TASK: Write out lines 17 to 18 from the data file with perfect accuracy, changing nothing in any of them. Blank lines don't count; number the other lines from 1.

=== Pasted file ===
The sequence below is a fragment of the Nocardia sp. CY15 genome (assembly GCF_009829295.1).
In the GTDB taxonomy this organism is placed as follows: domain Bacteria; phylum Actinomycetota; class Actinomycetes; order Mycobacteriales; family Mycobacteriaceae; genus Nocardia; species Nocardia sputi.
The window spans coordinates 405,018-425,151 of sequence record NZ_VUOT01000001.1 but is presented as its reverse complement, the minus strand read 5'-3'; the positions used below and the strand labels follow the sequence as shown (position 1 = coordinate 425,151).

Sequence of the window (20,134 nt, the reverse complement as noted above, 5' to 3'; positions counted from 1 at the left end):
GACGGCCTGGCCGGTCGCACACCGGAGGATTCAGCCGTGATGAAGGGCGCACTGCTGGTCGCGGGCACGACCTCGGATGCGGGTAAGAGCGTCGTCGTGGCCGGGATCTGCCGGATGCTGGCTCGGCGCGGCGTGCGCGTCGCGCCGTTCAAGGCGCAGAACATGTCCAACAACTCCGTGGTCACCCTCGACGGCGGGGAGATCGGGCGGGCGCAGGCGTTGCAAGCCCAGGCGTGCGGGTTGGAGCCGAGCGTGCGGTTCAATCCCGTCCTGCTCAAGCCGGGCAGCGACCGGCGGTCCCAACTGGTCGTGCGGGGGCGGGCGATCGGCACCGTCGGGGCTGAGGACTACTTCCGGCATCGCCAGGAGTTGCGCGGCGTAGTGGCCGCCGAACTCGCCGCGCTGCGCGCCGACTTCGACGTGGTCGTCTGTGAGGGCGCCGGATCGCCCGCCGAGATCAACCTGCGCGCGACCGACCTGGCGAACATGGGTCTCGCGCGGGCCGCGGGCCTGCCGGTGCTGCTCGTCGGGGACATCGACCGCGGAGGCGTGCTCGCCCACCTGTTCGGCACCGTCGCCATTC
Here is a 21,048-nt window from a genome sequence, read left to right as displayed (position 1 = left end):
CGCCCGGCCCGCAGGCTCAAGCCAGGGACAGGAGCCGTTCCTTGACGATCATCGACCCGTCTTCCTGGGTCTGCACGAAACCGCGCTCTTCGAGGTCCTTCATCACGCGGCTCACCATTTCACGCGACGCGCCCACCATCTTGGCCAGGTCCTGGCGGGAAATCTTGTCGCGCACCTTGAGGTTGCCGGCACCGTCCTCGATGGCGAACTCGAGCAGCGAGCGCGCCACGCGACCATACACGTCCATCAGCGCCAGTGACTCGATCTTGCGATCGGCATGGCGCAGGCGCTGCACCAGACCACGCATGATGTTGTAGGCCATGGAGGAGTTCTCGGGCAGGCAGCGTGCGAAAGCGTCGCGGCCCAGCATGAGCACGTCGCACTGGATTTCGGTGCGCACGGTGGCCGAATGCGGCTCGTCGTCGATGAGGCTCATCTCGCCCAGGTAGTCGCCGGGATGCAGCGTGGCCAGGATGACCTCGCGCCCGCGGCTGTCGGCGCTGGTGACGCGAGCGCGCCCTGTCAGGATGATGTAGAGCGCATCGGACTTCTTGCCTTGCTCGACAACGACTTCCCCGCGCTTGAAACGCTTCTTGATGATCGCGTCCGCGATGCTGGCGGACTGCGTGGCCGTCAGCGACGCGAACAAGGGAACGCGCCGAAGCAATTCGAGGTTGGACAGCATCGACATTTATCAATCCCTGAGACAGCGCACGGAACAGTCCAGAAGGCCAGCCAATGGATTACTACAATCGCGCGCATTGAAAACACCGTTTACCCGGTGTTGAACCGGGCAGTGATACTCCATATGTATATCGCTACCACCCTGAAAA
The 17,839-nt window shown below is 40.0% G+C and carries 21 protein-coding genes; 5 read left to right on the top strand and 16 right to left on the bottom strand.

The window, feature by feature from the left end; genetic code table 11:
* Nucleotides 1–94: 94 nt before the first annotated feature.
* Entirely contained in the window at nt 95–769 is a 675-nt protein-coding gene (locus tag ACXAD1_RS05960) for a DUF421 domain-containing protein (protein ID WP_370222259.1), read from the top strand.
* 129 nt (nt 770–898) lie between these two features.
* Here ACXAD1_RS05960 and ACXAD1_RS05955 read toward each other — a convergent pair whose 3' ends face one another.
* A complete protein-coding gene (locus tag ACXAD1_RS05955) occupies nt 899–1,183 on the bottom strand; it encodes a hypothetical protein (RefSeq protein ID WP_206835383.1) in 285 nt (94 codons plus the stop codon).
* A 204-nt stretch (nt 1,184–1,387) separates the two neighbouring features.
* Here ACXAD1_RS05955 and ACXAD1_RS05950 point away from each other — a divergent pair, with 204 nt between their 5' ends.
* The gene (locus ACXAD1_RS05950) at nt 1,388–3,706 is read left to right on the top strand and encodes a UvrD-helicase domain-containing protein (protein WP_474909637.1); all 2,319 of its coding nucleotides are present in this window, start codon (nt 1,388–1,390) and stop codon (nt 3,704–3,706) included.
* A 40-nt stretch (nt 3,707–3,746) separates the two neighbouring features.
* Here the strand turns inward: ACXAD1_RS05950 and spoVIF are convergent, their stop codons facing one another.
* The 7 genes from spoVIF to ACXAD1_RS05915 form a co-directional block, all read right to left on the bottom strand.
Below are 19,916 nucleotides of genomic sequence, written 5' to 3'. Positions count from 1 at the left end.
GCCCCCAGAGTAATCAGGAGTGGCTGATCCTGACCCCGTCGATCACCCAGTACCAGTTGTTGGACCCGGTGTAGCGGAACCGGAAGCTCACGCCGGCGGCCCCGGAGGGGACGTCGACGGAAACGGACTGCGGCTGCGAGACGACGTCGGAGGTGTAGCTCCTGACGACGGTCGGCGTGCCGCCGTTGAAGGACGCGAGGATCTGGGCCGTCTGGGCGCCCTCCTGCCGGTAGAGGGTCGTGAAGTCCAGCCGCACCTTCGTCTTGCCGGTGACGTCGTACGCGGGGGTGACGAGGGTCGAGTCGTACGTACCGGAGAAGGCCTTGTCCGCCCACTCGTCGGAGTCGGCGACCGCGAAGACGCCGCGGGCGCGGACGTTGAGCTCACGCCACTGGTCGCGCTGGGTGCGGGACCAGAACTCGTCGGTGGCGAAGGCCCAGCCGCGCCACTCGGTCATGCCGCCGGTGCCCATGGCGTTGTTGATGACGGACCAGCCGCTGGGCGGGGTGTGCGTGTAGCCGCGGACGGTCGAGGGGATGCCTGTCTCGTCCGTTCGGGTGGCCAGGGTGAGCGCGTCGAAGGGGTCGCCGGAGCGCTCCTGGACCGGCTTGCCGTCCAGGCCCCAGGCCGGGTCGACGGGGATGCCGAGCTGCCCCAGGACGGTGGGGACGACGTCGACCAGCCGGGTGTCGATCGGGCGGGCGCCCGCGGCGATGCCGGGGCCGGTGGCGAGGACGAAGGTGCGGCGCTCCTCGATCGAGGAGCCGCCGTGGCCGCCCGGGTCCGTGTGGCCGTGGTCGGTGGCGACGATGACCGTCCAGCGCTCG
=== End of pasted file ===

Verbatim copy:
* The gene (locus ACXAD1_RS05950) at nt 1,388–3,706 is read left to right on the top strand and encodes a UvrD-helicase domain-containing protein (protein WP_474909637.1); all 2,319 of its coding nucleotides are present in this window, start codon (nt 1,388–1,390) and stop codon (nt 3,704–3,706) included.
* A 40-nt stretch (nt 3,707–3,746) separates the two neighbouring features.